A friend of ours is marooned in Barcelona. He got there in time for the quarantine to start, lucky dog. He can work out of his apartment, but he's a good writer and here's how things are going down from his perspective.
Observations on Coronavirus in Spanish Lockdown
I awoke to a booming loudspeaker from the street below
my third-floor apartment: “Atención, quédate en tu casa!”
It was the police, ordering people to stop milling around
the neighborhood and go home.
That neighborhood is known as Poblenou, a trendy hotspot
within the city of Barcelona, Spain that I’d decided to call
home for the next 10 weeks.
Typically teeming with families, al fresco diners, dog-walkers,
cyclists, hand-in-hand couples, skateboarders and throngs of
(mostly) European tourists, on this morning the neighborhood
featured but a trickle of its normal foot traffic.
About 10 p.m. the night before – Saturday, March 14 – Spanish
Prime Minister Pedro Sánchez announced a 15-day lockdown of
virtually the entire country.
At that announcement, hundreds of residents stepped out on
their balconies and clapped loudly for about 10 minutes.
The effect of all that applause – like the coronavirus that triggered
the lockdown – was contagious, as I found myself clapping with all
those locals (even though I wasn’t aware they were responding to
the emergency declaration).
The measure calls for the temporary closure of all restaurants, bars,
hotels and most retail shops in the country, as well as all schools and
As for the country’s inhabitants and foreign visitors, we can only
leave our homes to shop for food and medicine, commute to work,
go to hospitals and banks, or take trips related to the care of children
and the elderly.
The police are deadly serious about enforcing all this.
For example, police in Madrid are using drones in public areas to warn
people to stay home.
A news broadcast last night (Sunday, March 15) reported that you risked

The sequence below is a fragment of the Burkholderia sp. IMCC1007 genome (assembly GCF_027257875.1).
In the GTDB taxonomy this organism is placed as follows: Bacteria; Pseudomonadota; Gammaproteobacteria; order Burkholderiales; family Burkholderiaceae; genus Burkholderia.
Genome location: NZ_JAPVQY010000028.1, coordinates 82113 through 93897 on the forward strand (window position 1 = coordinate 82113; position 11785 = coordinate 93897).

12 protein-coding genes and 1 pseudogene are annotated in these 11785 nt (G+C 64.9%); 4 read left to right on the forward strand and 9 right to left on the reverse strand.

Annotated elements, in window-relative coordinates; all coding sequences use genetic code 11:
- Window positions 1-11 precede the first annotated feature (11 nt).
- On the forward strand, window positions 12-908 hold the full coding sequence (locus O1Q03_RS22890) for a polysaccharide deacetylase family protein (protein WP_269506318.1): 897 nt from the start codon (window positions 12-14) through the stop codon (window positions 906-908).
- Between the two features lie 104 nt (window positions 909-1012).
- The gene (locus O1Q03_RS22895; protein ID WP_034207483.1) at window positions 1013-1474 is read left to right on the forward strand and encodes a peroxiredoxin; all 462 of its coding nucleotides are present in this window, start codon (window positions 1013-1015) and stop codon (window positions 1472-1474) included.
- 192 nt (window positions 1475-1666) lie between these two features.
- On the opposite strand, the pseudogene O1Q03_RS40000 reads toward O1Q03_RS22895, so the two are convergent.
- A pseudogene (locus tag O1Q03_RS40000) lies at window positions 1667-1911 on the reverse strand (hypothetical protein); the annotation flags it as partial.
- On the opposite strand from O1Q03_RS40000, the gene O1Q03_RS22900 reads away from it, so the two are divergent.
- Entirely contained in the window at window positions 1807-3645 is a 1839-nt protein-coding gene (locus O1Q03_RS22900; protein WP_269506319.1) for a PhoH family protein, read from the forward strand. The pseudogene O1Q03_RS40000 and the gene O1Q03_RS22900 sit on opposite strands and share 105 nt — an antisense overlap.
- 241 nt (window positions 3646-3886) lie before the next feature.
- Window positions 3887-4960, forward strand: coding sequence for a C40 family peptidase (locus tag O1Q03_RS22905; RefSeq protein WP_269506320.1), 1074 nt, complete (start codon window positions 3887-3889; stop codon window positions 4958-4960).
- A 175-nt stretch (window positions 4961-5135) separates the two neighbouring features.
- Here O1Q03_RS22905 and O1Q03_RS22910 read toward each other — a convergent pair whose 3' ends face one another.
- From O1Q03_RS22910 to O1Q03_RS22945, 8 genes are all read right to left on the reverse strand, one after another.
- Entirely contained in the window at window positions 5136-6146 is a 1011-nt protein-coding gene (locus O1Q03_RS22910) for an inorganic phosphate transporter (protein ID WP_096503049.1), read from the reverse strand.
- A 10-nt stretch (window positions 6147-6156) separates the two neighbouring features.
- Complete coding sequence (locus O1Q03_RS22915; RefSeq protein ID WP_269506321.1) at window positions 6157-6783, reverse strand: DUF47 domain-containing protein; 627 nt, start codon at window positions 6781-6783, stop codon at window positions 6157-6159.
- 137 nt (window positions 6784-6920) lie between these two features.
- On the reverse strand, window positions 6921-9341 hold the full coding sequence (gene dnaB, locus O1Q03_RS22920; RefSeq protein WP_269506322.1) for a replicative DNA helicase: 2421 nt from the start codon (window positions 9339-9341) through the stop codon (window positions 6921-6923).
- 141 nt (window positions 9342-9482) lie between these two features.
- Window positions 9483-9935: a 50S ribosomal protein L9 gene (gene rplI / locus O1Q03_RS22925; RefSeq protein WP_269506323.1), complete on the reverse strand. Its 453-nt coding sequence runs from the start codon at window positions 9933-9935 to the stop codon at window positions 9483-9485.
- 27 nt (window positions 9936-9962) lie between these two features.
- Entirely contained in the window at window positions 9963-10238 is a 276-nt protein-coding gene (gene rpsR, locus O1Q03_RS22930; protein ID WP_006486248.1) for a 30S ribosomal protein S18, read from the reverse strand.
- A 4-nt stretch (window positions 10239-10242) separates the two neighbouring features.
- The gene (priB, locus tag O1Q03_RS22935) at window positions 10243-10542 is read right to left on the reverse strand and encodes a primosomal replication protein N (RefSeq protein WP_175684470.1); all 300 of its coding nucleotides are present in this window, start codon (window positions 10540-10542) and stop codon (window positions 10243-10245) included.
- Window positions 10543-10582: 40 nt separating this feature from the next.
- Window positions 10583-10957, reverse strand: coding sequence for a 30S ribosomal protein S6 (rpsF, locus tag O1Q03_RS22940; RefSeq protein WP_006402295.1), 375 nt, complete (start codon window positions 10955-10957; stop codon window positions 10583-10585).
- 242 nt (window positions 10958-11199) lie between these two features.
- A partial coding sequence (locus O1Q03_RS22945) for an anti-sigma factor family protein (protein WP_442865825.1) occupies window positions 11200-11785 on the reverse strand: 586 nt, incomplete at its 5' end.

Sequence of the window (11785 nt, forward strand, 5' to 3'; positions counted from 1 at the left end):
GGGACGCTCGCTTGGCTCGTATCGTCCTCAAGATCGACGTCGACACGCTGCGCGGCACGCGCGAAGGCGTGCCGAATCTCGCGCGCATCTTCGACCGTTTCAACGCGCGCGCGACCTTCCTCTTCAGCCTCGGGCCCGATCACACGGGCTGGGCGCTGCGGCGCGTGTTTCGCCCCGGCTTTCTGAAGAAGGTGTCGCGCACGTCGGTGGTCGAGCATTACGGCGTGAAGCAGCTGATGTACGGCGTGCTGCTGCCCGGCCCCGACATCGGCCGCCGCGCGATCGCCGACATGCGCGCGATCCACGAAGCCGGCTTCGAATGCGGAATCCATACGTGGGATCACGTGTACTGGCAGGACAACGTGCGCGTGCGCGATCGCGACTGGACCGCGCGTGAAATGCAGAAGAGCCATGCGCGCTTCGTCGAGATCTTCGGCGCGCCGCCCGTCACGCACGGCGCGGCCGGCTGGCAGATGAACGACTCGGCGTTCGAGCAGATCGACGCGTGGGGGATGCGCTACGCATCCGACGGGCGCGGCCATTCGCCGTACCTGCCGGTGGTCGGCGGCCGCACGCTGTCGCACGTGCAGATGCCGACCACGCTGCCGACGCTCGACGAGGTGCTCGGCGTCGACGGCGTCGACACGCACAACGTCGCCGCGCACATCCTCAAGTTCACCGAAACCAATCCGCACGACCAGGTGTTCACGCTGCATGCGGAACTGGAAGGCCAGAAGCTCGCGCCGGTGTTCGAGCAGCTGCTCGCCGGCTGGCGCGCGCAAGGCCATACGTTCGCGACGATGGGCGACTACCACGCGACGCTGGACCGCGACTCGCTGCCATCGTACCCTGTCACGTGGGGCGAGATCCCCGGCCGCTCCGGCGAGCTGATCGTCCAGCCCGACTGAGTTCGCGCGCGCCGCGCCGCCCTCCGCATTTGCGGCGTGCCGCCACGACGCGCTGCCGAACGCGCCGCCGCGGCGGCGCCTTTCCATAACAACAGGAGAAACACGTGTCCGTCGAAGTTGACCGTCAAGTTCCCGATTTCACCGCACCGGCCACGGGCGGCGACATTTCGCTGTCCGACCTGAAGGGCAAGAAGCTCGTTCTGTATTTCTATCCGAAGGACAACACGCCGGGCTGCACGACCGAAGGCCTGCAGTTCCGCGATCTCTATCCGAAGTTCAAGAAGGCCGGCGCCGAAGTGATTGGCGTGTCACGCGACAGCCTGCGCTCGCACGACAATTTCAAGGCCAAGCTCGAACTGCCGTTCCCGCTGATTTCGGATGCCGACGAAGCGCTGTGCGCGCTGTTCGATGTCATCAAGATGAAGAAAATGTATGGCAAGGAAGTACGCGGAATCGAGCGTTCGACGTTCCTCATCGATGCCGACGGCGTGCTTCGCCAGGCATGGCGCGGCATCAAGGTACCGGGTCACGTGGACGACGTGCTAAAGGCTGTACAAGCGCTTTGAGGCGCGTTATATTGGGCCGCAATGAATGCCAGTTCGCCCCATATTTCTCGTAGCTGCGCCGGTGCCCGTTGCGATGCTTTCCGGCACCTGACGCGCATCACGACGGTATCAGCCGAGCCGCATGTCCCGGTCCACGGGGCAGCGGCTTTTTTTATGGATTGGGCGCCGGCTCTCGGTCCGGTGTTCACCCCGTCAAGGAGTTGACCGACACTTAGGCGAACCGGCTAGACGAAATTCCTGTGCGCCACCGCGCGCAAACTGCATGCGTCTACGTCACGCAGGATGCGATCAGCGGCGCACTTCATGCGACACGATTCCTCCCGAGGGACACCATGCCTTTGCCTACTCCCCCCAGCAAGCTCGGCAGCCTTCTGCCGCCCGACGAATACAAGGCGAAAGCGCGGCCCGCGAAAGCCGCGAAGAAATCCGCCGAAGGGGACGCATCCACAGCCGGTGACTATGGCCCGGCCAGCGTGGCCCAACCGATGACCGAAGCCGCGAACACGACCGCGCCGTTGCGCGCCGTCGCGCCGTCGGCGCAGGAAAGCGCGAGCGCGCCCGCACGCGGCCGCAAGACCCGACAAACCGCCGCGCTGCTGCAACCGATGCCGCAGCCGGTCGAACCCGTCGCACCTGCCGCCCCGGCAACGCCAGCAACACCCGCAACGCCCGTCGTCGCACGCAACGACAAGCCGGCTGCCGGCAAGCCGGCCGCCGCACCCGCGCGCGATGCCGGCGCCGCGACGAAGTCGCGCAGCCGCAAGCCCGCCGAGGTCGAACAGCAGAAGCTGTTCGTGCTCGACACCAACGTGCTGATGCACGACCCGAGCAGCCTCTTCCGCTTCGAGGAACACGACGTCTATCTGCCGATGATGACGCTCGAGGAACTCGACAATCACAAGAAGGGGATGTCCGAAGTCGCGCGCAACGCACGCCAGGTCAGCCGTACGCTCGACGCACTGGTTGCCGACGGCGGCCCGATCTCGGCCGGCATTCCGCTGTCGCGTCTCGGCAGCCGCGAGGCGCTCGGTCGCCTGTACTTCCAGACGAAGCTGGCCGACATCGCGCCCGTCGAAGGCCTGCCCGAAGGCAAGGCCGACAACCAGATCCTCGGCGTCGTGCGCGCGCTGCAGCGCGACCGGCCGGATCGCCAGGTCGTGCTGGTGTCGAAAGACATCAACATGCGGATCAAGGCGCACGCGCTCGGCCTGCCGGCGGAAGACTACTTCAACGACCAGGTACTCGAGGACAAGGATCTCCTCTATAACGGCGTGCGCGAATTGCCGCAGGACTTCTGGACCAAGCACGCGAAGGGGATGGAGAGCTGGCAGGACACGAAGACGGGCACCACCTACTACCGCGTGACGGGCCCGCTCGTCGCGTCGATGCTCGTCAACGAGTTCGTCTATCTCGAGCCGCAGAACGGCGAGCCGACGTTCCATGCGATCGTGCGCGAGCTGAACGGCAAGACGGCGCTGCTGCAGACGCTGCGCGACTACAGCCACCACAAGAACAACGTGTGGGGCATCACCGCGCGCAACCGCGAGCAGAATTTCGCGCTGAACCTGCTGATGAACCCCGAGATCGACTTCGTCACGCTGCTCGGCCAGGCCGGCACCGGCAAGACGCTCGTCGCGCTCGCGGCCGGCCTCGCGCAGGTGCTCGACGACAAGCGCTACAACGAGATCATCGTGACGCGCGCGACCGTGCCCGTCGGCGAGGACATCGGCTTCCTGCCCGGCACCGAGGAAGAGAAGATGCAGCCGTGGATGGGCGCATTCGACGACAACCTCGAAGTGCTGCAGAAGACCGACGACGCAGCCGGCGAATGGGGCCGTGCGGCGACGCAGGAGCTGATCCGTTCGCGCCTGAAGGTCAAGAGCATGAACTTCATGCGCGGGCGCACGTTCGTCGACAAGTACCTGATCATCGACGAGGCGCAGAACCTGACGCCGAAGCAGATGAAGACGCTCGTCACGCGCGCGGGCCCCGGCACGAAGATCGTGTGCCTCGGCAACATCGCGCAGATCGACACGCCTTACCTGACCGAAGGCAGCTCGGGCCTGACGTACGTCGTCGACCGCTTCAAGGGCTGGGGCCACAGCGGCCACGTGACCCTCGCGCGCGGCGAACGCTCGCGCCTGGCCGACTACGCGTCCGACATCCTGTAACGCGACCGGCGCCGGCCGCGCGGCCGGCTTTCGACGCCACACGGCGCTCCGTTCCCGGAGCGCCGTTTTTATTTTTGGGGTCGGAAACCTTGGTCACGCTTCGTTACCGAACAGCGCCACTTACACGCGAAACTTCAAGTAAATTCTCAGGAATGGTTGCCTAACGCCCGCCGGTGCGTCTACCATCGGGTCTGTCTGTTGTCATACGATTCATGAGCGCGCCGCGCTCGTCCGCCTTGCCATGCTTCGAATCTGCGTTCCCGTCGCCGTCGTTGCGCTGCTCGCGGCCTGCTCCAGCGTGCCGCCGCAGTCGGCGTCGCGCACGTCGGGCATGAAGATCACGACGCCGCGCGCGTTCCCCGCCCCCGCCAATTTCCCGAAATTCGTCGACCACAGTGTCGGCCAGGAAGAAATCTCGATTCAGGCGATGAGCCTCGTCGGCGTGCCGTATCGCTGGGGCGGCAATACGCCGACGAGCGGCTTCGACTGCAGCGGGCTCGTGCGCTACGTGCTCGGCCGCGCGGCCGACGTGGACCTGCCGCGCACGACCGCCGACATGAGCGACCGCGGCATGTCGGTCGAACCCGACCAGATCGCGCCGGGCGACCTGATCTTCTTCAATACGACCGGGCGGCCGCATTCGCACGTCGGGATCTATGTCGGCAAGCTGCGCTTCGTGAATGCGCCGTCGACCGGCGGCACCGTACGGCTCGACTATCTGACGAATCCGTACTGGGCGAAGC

very large fines – up to hundreds of euros – for disobeying the lockdown.
In addition, the broadcast warned that you’re required to carry identification
with you at all times, because if you’re caught without it, you could be fined
hundreds of euros on the spot.
Heaven help you if you’re caught without ID and enough cash on you to
immediately pay these fines.
A resident of the apartment building I’m staying at told me you could be
forced to cough up 35,000 euros for that infraction.
And The Independent, a UK publication, says penalties for disobeying a
quarantine could be as high as 600,000 euros and prison time.
So there are essentially three rules to follow during this lockdown (aside
from common sense hygiene-related protocols like avoiding crowds and
washing your hands after touching virtually anything outside of your home):
- Make sure you have a big plastic bag with you whenever you’re outside so
police can see you’re out shopping
- Carry ID at all times (I used to just keep a photocopy of my main passport
page with me, but now you can be sure I’ll never be without my actual passport)
- Keep your wits about you (in other words, don’t fall prey to a herd mentality
and succumb to panic buying)
That’s it for now. I’ll have much more to say about the coronavirus and the
fallout it’s causing as events unfold.
Staying as healthy as possible,
Natural Wealth, Natural Health